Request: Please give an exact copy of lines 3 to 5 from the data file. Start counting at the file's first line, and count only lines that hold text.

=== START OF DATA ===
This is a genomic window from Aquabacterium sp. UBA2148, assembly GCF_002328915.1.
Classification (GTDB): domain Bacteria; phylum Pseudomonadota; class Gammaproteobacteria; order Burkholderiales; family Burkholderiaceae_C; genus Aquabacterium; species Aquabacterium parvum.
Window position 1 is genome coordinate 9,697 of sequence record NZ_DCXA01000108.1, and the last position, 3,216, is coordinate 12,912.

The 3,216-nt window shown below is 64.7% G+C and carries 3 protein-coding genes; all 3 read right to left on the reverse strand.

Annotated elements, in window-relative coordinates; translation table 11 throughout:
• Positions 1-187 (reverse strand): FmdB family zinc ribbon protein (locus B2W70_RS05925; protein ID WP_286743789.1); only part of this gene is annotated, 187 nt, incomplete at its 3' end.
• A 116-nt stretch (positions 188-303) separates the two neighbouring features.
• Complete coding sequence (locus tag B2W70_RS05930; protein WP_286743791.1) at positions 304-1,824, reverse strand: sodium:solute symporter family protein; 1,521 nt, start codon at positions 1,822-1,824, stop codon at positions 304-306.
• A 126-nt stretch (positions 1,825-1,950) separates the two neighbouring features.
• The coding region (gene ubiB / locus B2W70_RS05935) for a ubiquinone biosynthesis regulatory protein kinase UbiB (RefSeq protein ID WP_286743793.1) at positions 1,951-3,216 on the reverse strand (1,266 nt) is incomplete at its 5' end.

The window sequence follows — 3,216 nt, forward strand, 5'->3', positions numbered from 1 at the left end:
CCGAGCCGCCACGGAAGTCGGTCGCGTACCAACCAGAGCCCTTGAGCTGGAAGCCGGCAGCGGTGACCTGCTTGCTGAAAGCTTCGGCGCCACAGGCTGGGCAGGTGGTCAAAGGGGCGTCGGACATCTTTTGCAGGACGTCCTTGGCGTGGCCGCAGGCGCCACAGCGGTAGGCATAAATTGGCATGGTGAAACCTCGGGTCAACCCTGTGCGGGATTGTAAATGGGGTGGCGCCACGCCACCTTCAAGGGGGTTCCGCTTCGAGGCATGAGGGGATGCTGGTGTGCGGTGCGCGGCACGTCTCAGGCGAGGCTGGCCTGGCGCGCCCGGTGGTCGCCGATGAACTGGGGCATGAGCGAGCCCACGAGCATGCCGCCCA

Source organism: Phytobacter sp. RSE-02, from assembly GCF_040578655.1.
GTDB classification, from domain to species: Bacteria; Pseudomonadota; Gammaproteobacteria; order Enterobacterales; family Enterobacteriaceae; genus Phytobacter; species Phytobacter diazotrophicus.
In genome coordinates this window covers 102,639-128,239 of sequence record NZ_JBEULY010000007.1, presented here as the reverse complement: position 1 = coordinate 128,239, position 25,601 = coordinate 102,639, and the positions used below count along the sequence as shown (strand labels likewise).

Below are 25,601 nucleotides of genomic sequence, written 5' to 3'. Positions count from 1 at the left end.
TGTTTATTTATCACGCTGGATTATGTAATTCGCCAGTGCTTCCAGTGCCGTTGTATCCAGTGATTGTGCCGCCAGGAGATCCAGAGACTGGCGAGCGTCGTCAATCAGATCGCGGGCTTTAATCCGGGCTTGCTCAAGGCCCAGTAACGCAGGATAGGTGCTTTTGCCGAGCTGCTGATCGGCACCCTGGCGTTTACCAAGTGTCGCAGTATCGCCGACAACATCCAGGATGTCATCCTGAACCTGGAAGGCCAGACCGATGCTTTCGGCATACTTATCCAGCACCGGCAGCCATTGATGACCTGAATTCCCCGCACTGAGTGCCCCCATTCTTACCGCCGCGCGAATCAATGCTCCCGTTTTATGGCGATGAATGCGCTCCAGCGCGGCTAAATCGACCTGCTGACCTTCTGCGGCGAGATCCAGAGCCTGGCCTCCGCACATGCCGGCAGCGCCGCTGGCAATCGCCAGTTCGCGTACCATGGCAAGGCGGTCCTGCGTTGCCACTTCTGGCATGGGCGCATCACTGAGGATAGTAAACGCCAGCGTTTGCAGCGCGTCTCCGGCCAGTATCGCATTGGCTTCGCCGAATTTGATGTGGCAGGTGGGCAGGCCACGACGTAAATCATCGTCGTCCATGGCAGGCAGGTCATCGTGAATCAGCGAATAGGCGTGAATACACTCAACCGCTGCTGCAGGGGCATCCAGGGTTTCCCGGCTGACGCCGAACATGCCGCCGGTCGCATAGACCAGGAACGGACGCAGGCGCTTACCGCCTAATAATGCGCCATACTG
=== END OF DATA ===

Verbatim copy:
Window position 1 is genome coordinate 9,697 of sequence record NZ_DCXA01000108.1, and the last position, 3,216, is coordinate 12,912.

The 3,216-nt window shown below is 64.7% G+C and carries 3 protein-coding genes; all 3 read right to left on the reverse strand.

Annotated elements, in window-relative coordinates; translation table 11 throughout: